• 0161 696 6193
  • Request a callback
Stephensons Solicitors LLP Banner Image

Online divorce solicitors

Online divorce was introduced in 2022 with the aim to make the process of separating easier for couples whose marriage has irretrievably broken down. The application for an online divorce can be made by one person as a sole applicant or by the couple together as joint applicants. If the application is uncontested and there are no issues about the costs there will be no need to attend court. The online divorce process will take a minimum of six months to be finalised providing there are no delays, and all documentation is provided on time.

If you require representation from a solicitor in relation to divorce proceedings our specialist divorce law solicitors can help. Please call 0161 696 6193 to speak to a member of our team.


Excellent4.6 score on Trustpilot
Rated 4.6 / 5 Based on 2007 reviews
Read all reviews

The online divorce process

Check you are eligible to divorce

The first thing you will need to do is to make sure that you meet the eligibility criteria to be able to get a divorce. The criteria are as follows:

  • you have been married for at least one year,
  • your marriage is legally recognised in the UK, and
  • it has irretrievably broken down. 

Agree on issues relating to children, finances, and your home

Before you start the online divorce process we recommend that you try to reach an agreement in relation to your children and your financial assets. If you are able to you should try to talk through the practical day to day arrangements for your children such as where they will spend their time, who with and when, as well as financial arrangements for their care. Having agreed arrangements in place can help children to adjust to their new circumstances, giving them routine and consistency on which they thrive. It is important when making these decisions that you consider what is in their best interests and best for their happiness.

If you are unable to come to an agreement you may need professional support. A mediator can help and support you to reach an agreement that is acceptable to all involved parties, this may involve including your children in these conversations. Applying to the court should be used as a last resort if mediation proves to be unsuccessful.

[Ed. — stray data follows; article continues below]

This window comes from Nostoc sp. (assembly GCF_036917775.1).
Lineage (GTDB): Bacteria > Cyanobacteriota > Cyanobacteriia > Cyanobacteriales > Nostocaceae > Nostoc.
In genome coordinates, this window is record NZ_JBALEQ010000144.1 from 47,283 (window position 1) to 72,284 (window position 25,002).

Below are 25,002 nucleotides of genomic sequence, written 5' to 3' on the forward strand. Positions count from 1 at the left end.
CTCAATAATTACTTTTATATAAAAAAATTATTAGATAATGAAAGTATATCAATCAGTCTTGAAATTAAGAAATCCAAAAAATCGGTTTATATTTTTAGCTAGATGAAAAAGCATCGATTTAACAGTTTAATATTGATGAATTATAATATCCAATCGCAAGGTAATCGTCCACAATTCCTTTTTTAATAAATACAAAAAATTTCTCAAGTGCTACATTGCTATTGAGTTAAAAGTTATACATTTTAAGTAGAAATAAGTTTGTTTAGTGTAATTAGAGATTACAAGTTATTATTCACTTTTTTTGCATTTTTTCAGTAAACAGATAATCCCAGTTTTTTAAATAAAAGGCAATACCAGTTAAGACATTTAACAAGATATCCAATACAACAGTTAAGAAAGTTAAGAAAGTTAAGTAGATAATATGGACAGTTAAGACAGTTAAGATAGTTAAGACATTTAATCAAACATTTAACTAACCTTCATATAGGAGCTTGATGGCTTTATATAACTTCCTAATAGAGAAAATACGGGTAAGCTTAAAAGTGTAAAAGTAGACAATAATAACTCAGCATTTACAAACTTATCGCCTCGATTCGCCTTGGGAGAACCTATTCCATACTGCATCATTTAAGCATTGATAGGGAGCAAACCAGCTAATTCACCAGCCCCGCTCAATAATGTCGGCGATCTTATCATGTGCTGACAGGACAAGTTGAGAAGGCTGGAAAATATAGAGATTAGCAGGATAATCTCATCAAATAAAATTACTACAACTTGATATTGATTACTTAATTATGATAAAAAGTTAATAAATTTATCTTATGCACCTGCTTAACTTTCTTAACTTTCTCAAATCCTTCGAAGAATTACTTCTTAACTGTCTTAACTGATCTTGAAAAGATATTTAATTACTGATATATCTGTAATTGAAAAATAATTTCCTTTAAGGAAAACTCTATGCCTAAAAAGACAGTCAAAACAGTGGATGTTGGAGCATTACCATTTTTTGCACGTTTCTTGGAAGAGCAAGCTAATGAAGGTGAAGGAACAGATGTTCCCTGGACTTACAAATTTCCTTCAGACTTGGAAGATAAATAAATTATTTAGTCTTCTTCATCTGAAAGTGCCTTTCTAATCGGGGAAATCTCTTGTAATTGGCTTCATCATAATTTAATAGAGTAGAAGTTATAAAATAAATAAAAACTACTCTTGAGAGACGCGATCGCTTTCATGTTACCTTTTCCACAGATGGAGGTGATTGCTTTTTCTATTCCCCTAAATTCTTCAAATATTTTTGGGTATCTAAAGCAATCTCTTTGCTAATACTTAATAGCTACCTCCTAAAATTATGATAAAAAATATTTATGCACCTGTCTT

Dividing financial assets can also lead to disputes in what may have otherwise been an amicable separation. You need to agree how to split things such as property, cars, investments, pensions and other assets. Again, it may be useful to involve a mediator to reach an agreement, otherwise a solicitor can negotiate a settlement. Once an agreement is reached it is highly advised that you make a financial settlement order to make the agreement legally binding. This will give you certainty and security in the future. A clean break financial settlement order ensures that your financial affairs are completely severed from the other in the future and on death and any future claims to your finances by your ex-partner will be dismissed. Without this order your ex-spouse could make a financial claim at any time in the future which can sometimes arise years after separation and divorce.

If you are unable to agree on how to divide your financial assets and mediation was unsuccessful or inappropriate you can apply to the court to help where a judge will take into account what is fair and reasonable.

Starting the online divorce process

To begin your online divorce application, you will need the following pieces of information:

  • Full names and addresses
  • Contact telephone numbers
  • Email addresses
  • Original marriage certificate or a certified copy (and a certified translation if it is not in English)
  • Proof of any name change if changed since the marriage.

You will be required to pay a fee of £593* on sending the application to court. You will need to do this by credit or debit card for online applications. If you are in receipt of benefits or on a low income you may be exempt from paying some or all of the fee but will need to complete a EX160 form which can be found online.

You will be asked to create a secure login and then directed through the online process step by step.

After you apply for your online divorce